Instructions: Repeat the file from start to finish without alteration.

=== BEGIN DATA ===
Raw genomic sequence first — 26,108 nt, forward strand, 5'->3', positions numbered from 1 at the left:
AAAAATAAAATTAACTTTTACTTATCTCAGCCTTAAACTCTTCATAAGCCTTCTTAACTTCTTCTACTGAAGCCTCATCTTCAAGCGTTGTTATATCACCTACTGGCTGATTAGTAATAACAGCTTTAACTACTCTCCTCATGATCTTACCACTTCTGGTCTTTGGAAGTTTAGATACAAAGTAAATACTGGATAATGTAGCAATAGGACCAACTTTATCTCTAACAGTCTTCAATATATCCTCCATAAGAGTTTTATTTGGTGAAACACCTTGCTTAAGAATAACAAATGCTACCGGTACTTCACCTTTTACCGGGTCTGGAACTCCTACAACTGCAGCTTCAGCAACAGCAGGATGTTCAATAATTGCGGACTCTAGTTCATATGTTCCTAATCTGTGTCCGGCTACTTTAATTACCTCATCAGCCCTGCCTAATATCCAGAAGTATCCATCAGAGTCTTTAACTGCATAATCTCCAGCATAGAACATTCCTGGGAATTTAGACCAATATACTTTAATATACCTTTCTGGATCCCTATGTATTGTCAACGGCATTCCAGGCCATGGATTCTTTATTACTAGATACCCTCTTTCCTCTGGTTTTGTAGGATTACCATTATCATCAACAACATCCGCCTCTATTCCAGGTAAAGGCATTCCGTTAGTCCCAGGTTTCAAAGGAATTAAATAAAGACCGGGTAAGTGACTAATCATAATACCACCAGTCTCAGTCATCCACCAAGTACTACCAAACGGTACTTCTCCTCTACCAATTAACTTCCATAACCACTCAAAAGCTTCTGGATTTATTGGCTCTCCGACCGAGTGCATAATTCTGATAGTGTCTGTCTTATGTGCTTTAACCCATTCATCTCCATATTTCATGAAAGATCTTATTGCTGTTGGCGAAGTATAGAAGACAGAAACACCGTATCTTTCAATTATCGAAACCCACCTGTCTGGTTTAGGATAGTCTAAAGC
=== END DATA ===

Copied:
Raw genomic sequence first — 26,108 nt, forward strand, 5'->3', positions numbered from 1 at the left:
AAAAATAAAATTAACTTTTACTTATCTCAGCCTTAAACTCTTCATAAGCCTTCTTAACTTCTTCTACTGAAGCCTCATCTTCAAGCGTTGTTATATCACCTACTGGCTGATTAGTAATAACAGCTTTAACTACTCTCCTCATGATCTTACCACTTCTGGTCTTTGGAAGTTTAGATACAAAGTAAATACTGGATAATGTAGCAATAGGACCAACTTTATCTCTAACAGTCTTCAATATATCCTCCATAAGAGTTTTATTTGGTGAAACACCTTGCTTAAGAATAACAAATGCTACCGGTACTTCACCTTTTACCGGGTCTGGAACTCCTACAACTGCAGCTTCAGCAACAGCAGGATGTTCAATAATTGCGGACTCTAGTTCATATGTTCCTAATCTGTGTCCGGCTACTTTAATTACCTCATCAGCCCTGCCTAATATCCAGAAGTATCCATCAGAGTCTTTAACTGCATAATCTCCAGCATAGAACATTCCTGGGAATTTAGACCAATATACTTTAATATACCTTTCTGGATCCCTATGTATTGTCAACGGCATTCCAGGCCATGGATTCTTTATTACTAGATACCCTCTTTCCTCTGGTTTTGTAGGATTACCATTATCATCAACAACATCCGCCTCTATTCCAGGTAAAGGCATTCCGTTAGTCCCAGGTTTCAAAGGAATTAAATAAAGACCGGGTAAGTGACTAATCATAATACCACCAGTCTCAGTCATCCACCAAGTACTACCAAACGGTACTTCTCCTCTACCAATTAACTTCCATAACCACTCAAAAGCTTCTGGATTTATTGGCTCTCCGACCGAGTGCATAATTCTGATAGTGTCTGTCTTATGTGCTTTAACCCATTCATCTCCATATTTCATGAAAGATCTTATTGCTGTTGGCGAAGTATAGAAGACAGAAACACCGTATCTTTCAATTATCGAAACCCACCTGTCTGGTTTAGGATAGTCTAAAGC